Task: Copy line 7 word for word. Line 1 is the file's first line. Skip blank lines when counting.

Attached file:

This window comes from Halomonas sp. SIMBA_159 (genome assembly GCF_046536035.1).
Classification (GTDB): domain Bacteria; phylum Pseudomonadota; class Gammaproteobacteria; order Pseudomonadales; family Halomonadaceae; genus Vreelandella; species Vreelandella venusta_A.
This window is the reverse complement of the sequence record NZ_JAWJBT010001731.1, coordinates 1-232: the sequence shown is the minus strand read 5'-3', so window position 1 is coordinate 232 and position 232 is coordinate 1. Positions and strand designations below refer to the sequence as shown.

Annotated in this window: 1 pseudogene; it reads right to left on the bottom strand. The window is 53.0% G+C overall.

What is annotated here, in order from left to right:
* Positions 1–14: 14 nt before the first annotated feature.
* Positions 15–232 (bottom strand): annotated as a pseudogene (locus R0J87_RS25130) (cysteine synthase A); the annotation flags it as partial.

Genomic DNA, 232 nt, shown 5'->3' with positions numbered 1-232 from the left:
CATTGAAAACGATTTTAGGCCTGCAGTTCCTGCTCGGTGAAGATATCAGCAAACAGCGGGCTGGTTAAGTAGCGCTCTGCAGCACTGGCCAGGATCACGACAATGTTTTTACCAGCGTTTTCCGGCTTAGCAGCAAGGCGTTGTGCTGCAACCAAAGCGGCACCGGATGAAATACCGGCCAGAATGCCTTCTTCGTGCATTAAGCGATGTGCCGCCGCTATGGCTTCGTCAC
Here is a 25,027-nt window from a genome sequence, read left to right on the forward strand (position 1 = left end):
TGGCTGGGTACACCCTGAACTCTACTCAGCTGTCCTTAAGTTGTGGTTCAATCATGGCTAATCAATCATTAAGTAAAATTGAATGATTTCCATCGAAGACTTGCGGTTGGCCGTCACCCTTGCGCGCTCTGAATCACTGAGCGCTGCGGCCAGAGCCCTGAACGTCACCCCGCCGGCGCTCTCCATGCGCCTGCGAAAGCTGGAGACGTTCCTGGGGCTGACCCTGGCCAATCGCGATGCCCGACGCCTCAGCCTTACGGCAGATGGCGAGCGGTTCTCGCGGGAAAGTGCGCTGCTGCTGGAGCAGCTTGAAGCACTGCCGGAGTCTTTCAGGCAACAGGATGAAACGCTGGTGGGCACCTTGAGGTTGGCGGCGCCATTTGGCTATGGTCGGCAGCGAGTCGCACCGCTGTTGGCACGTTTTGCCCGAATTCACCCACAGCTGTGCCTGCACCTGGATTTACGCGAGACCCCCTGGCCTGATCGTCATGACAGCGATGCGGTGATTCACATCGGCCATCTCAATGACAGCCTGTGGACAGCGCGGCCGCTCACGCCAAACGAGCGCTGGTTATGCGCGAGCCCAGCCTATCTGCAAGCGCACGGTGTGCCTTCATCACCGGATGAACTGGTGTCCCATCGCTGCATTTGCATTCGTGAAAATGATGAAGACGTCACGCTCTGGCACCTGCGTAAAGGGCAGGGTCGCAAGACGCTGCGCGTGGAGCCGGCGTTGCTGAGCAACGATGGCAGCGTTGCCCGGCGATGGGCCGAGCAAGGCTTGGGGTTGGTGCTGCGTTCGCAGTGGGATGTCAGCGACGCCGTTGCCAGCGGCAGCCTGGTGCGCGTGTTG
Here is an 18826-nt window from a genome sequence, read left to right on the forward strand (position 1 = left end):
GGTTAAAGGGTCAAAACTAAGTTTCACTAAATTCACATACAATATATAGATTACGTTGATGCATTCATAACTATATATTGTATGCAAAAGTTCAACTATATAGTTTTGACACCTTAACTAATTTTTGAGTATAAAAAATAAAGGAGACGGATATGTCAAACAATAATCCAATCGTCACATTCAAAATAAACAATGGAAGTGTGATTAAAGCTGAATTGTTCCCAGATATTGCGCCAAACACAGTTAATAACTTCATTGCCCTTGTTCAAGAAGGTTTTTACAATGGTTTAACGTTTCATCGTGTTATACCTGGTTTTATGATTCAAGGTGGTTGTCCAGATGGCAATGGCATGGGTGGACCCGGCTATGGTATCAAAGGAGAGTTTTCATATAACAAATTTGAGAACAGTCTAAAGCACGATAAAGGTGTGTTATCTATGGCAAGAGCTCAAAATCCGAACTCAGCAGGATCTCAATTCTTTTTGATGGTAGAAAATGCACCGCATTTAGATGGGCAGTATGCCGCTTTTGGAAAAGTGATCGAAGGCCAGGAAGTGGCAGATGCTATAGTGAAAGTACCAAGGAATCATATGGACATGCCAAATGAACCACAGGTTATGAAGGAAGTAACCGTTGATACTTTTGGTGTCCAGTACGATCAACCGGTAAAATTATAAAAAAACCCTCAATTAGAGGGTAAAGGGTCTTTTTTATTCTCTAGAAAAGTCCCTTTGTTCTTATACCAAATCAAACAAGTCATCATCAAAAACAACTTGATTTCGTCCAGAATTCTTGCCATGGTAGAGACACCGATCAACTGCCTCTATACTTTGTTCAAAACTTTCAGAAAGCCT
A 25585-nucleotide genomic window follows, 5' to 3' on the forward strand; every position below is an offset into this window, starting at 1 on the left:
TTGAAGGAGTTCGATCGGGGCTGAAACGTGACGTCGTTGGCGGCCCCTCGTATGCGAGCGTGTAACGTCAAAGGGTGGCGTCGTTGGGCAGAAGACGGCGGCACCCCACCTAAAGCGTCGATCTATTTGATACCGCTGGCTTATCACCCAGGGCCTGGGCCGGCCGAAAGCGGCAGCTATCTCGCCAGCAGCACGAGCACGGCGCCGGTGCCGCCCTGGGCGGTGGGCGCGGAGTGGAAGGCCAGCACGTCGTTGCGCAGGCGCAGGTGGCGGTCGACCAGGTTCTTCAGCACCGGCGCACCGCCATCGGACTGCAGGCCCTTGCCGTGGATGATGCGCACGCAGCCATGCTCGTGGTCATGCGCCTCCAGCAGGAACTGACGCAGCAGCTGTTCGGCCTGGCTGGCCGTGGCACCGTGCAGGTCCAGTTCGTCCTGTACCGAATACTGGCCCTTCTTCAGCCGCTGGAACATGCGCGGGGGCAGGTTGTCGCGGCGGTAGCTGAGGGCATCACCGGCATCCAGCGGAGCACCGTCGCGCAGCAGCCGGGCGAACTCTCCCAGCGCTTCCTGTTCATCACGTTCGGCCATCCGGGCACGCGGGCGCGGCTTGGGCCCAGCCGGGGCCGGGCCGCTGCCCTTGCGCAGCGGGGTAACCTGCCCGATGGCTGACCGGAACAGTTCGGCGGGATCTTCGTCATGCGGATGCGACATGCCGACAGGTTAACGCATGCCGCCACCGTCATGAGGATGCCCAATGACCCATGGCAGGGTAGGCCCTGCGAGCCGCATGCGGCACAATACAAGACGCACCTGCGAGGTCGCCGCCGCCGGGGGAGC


* Positions 15–232 (bottom strand): annotated as a pseudogene (locus R0J87_RS25130) (cysteine synthase A); the annotation flags it as partial.